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One departure was expected, another not as anticipated Friday when the Tigers said goodbye to catcher James McCann and reliever Alex Wilson ahead of an 8 p.m. deadline for offering team-control players 2019 contracts.

The Tigers decided McCann’s numbers, offensively and defensively, did not warrant the $3.5-4 million he would have been expected to receive in 2019 as an arbitration-eligible player. Likewise, Wilson, for all his utility and reliability in the Tigers bullpen, didn’t make the cut as a team grinding through a rebuild decided roster and payroll space must be cleared.

“You’re always prepared for it,” McCann said Friday, from his home near Nashville, Tennessee, not long after he had gotten the word from Tigers general manager Al Avila. “I was well aware of the situation, all the way around. It’s a business as much as anything, and at some point you learn it.”

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McCann’s departure is one of the more dramatic non-tenders in recent Tigers history. He is only 28 and had been the team’s starting catcher the past four seasons. But he batted only .220 in 2018, with a .267 on-base percentage and an alarmingly low OPS of .581. More troubling for the Tigers, his defensive statistics for framing and blocking pitches was in the deep recesses of big-league catching data, no better than 100th among catchers in both leagues.

He countered with a superior throwing arm, shutting down opposing running games perhaps as well or better than any catcher in baseball. But it wasn’t enough to induce the Tigers to bring him back when John Hicks and rookie Grayson Greiner loom as better options in the minds of Tigers executives.

The need to clear 40-man roster space was very much behind Friday’s moves, particularly with respect to Wilson. The Tigers were at 39 ahead of Friday’s deals and want space not only as they shop for help, both in the infield and with their pitching staff, but because they believe an attractive player might be available Dec. 14 when the Rule 5 draft wraps up this year’s Winter Meetings at Las Vegas.

Wilson’s exit was the greater surprise, in part because he made only $1.925 million in 2018 and, like McCann, because he had been such a Tigers staple the past four years. He had his bumpy moments in 2018, but otherwise pitched well: 59 games, 3.36 ERA, 1.05 WHIP.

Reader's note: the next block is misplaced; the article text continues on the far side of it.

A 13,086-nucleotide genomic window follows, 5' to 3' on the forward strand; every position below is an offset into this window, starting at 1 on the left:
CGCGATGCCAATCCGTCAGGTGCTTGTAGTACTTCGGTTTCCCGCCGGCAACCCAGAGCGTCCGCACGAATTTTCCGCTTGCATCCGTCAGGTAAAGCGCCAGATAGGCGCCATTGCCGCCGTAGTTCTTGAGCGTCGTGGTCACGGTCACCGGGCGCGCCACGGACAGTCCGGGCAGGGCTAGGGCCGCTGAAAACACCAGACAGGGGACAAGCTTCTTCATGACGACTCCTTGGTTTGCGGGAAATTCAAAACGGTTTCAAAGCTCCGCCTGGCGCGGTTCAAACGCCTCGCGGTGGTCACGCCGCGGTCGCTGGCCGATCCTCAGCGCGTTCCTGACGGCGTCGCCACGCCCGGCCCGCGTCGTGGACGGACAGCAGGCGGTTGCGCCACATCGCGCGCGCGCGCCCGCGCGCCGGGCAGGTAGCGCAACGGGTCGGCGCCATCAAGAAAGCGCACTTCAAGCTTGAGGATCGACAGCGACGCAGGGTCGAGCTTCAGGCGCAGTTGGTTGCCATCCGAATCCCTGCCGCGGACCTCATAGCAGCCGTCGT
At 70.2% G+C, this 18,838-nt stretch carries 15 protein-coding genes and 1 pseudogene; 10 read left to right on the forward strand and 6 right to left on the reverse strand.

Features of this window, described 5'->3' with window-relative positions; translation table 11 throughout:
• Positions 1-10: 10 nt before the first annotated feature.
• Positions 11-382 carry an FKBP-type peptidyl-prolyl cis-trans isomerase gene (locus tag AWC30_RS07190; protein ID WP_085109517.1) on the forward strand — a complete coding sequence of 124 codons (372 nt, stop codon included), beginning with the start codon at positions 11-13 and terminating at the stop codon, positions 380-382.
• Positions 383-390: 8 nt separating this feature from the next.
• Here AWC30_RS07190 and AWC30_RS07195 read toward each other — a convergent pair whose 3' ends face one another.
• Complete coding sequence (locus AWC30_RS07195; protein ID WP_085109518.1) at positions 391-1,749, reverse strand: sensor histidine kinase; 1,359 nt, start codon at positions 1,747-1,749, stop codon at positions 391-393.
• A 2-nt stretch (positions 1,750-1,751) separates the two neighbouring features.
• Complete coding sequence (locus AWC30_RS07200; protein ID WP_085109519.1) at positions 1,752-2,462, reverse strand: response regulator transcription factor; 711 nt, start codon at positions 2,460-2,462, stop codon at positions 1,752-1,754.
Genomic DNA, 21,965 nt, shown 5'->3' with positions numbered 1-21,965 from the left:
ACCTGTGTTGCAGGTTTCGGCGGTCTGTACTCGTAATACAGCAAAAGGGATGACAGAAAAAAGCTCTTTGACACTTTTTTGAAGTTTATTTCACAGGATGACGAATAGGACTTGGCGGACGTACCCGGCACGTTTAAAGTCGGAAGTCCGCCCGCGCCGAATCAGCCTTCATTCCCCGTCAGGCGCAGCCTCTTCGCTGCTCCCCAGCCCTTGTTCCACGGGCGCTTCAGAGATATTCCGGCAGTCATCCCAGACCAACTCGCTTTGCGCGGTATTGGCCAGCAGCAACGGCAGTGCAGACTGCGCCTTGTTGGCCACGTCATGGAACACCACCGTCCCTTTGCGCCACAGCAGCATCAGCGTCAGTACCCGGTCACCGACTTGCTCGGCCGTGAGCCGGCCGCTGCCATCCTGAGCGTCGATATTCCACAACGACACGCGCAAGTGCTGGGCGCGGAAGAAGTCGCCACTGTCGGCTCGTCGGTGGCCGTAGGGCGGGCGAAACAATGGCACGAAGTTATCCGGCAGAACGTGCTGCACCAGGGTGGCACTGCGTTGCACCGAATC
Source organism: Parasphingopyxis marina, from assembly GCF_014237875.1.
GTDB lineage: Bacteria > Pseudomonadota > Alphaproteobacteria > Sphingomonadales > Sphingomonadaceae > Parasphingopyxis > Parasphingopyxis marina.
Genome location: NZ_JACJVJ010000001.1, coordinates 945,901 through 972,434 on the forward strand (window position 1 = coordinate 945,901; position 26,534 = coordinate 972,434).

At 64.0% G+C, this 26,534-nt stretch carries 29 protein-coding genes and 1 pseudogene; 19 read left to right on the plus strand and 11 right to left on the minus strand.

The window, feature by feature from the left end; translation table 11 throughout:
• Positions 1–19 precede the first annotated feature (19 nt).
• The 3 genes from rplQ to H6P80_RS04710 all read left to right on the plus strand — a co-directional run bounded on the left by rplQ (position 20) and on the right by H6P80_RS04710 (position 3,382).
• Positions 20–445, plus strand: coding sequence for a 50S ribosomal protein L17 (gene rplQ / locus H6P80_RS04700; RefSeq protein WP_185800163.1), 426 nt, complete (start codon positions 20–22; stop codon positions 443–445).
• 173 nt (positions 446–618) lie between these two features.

His four seasons with the Tigers testify to a durable and consistent bulldog of a reliever: 246 games, 3.20 ERA, 1.16 WHIP. He often provided the Tigers with a rare interlude of trustworthy bullpen labor. But he turned 32 this month and, in a marketplace that has been uncommonly soft the past two years, Wilson was more proof that teams have other options.

The Tigers had been willing to deal him — as well as McCann, and shortstop Jose Iglesias, etc. — and found virtually zero serious shoppers throughout.

Unwilling to have any quality minor-leaguers poached in next month’s Rule 5 draft, a team scrambling to load its 40-man list with youth, and still in need of adding a shortstop and probably a starting pitcher, decided Wilson was a luxury it no longer could carry.

Wilson came to the Tigers four years ago in a trade that sent Wilson, then a low-profile Red Sox reliever, to the Tigers along with Yoenis Cespedes and throw-in pitcher Gabe Speier for Rick Porcello.

McCann had arrived in 2014 as a September call-up from Triple A Toledo, completing a steady rise through the Tigers farm after they had drafted him in the second round in 2011 following a lusty career at the University of Arkansas.

He played well as a rookie, batting .264, with a .683 OPS. During the next two seasons he hit a combined 25 home runs, even as he was slipping to a .221 average followed by a .253 effort in 2017.

Of greater concern to the Tigers was that a player 6-foot-3, 225 pounds, who had shown such defensive promise and mechanics early in his career did not improve, and even regressed, as a receiver.

The combination was fatal for McCann’s career in Detroit.

“I really haven’t had the opportunity to reflect on any of that,” McCann said Friday. “I do think from the standpoint of being a leader in the clubhouse, and controlling the pitching staff — I think a lot of that was perhaps overlooked. Numbers don’t always look like everyone knows they can look.

“There was a lot of talk about my down offensive year, but I was just a year removed from 2017 (.253 and .733 OPS).

“This game,” McCann said, “is a fickle game.”

The Tigers will offer 2019 contracts to their other team-control players eligible for arbitration: Nicholas Castellanos, Michael Fulmer, Matthew Boyd, Shane Greene, Daniel Norris and Blaine Hardy.

lynn.henning@detroitnews.com

Twitter.com: Lynn_Henning

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